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>Just FYI ATM, because I haven't done much more real research;>the really, really dirty way to ensure that any image flag is>applied when required is to ensure that every single macro has>an active callback. You've probably spotted the catch; if the>macro is a static icon it means that you need to list the same>icon bitmap twice in the .rc file and give it two numbers in>the resource header file. The end result is to make the macro>callback swap two identical images each time you change the>image flags. It works, perfectly (mixed flags and all,>Bill)..... but IIRC, the compiler is stupid enough to package>up the same bitmap twice. Dai,Planning a design helps. Generally, I look at each to see how I need to divide up a gauge into elements to allow the appropriate flags to apply to only the parts of interest.For example, a typical gauge has a static case, a static face that may require luminous or bright tags, and the moving needle. Now with alpha I could make the case and face a part of the same image if I so choose. Thus, any element can have whatever tags set that I need.I do not follow your assumption that if an image is static it means duplicating a bitmap. If you design your bitmaps appropriately there is no need. Also, you can easily use the same resource more than once without duplication by simply refering to the appropriate ID. Have it in the .rc file once, and in the .h you can have multiple names for it without problem.Yes, you could instruct the compiler to put two versions of it in your .dll, but I would argue that it is not the compiler that would be stupid in this case.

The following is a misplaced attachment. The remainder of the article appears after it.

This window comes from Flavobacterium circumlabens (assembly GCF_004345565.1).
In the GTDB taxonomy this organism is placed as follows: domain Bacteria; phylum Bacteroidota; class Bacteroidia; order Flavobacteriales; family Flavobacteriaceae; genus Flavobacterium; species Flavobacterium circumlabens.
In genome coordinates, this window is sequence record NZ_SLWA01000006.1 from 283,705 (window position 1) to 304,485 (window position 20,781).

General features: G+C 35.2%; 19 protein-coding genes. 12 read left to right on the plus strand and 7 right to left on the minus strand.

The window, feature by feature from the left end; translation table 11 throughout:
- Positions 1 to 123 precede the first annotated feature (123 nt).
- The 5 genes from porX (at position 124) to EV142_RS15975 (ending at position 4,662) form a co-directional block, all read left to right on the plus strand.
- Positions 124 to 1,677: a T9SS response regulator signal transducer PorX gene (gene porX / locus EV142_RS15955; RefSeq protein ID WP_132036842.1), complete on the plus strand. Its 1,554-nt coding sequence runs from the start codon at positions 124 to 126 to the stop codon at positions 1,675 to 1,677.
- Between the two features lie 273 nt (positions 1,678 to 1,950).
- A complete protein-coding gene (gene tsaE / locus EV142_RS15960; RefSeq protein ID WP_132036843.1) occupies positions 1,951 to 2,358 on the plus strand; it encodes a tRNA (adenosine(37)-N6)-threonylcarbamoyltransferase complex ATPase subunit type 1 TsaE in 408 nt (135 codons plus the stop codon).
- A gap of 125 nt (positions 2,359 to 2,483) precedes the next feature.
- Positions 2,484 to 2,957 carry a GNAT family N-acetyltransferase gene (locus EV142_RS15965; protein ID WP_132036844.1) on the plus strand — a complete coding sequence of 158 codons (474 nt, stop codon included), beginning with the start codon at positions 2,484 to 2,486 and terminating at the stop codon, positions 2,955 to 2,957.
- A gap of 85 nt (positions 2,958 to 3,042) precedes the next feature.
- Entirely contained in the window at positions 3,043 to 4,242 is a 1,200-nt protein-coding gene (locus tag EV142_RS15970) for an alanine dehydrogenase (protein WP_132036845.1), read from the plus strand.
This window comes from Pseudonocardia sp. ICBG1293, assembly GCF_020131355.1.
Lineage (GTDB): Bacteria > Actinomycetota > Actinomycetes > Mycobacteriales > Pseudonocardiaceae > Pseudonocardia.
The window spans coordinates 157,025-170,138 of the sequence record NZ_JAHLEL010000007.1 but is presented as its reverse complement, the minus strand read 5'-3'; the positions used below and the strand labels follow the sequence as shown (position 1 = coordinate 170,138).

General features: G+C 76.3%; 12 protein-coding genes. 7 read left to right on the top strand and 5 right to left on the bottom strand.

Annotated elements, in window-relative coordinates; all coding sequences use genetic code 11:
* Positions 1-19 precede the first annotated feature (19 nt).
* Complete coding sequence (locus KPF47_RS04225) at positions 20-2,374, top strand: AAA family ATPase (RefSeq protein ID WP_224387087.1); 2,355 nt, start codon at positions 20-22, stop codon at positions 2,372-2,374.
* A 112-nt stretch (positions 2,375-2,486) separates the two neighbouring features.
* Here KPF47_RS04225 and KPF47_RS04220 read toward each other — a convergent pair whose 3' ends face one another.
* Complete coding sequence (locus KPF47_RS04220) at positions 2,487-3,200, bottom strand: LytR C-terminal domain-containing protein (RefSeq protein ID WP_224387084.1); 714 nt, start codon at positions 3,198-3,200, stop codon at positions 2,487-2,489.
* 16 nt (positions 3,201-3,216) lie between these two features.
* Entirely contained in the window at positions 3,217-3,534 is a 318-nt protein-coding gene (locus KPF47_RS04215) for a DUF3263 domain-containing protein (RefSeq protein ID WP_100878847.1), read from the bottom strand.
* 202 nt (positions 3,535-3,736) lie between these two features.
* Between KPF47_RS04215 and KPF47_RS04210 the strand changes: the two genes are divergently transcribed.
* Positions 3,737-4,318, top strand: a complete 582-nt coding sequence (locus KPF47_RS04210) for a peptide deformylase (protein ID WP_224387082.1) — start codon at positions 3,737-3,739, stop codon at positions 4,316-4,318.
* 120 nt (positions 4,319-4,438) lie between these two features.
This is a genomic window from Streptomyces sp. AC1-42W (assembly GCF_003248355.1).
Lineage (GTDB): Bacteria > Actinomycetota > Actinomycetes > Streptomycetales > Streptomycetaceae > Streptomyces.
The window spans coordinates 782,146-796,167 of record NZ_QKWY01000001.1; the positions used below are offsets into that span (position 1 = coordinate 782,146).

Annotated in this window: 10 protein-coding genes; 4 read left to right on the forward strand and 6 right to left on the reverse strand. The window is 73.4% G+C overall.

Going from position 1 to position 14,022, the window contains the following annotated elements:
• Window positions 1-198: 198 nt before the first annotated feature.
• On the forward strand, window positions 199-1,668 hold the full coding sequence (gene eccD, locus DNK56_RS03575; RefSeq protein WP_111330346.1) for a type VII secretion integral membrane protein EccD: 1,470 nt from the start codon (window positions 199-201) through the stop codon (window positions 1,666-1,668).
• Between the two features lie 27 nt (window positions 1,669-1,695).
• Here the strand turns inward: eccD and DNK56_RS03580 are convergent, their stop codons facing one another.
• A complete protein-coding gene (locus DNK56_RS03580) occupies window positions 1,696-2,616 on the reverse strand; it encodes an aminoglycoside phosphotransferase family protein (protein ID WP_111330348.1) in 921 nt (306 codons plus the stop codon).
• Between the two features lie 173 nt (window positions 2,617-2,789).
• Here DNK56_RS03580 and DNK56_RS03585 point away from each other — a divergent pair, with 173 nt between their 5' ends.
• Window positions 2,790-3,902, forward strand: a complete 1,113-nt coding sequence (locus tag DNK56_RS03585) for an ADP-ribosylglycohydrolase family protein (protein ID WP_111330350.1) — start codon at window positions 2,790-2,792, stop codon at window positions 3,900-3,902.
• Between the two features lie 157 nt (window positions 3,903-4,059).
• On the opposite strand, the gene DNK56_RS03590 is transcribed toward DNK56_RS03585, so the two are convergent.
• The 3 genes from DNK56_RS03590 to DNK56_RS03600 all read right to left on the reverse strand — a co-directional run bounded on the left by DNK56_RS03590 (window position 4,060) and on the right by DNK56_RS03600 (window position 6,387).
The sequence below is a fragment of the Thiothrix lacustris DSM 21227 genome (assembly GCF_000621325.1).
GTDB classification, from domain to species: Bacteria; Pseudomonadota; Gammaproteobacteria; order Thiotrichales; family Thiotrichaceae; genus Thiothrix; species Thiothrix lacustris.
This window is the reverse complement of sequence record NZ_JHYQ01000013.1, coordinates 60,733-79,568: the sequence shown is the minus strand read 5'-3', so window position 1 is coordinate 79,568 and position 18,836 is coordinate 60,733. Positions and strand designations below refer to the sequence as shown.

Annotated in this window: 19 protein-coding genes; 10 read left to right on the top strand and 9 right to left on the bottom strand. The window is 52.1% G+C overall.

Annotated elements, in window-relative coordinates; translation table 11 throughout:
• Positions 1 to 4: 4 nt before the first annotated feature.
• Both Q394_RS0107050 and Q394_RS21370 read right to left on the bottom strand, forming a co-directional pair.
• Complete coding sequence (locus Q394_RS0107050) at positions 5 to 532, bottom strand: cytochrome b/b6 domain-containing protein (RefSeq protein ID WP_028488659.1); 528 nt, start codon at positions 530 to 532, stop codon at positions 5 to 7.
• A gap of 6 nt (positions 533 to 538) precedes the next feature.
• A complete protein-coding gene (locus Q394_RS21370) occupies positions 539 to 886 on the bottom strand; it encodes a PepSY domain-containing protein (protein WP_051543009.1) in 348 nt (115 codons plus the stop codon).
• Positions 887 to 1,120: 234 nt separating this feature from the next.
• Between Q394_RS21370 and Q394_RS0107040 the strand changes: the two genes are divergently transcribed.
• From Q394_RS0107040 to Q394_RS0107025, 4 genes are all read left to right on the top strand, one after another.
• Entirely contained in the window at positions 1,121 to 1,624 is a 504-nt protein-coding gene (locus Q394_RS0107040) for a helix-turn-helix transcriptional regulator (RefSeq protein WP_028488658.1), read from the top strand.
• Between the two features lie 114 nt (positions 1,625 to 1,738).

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Hi PatrickUnfortunately I don't have the luxury of planning this particular panel; I've been asked to debug a commercial project and I have to work with what I've been given on a far-too-tight timescale because the original programmer let the publisher down badly. I'm well and truly jammed into the 'if it works consistently and it doesn't affect the framerate, use it' position.I agree wholeheartedly though; planning is the only way to get good, clean results.Oh, and I agree with your argument about the 'stupid compiler'! I had to 'come out of retirement' for this project and I've forgotten far too much. Thanks for the reminder about just using the resource file.-Dai